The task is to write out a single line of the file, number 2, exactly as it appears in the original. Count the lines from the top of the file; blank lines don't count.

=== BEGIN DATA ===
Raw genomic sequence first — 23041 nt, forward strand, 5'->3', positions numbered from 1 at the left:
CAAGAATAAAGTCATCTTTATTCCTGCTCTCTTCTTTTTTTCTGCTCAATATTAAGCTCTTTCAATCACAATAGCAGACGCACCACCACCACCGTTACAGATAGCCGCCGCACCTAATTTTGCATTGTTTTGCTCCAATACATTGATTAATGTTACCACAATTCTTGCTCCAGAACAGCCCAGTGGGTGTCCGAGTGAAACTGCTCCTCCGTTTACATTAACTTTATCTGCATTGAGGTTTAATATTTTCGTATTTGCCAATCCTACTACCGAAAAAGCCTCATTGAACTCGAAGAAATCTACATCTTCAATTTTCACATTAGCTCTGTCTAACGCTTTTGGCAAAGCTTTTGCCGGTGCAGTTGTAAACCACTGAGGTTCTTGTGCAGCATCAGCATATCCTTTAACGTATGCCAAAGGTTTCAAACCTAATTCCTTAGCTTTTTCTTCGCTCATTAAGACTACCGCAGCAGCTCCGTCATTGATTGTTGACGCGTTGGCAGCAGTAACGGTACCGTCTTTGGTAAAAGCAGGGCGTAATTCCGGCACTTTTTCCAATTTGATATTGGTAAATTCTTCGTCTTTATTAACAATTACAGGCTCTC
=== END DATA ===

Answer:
CAAGAATAAAGTCATCTTTATTCCTGCTCTCTTCTTTTTTTCTGCTCAATATTAAGCTCTTTCAATCACAATAGCAGACGCACCACCACCACCGTTACAGATAGCCGCCGCACCTAATTTTGCATTGTTTTGCTCCAATACATTGATTAATGTTACCACAATTCTTGCTCCAGAACAGCCCAGTGGGTGTCCGAGTGAAACTGCTCCTCCGTTTACATTAACTTTATCTGCATTGAGGTTTAATATTTTCGTATTTGCCAATCCTACTACCGAAAAAGCCTCATTGAACTCGAAGAAATCTACATCTTCAATTTTCACATTAGCTCTGTCTAACGCTTTTGGCAAAGCTTTTGCCGGTGCAGTTGTAAACCACTGAGGTTCTTGTGCAGCATCAGCATATCCTTTAACGTATGCCAAAGGTTTCAAACCTAATTCCTTAGCTTTTTCTTCGCTCATTAAGACTACCGCAGCAGCTCCGTCATTGATTGTTGACGCGTTGGCAGCAGTAACGGTACCGTCTTTGGTAAAAGCAGGGCGTAATTCCGGCACTTTTTCCAATTTGATATTGGTAAATTCTTCGTCTTTATTAACAATTACAGGCTCTC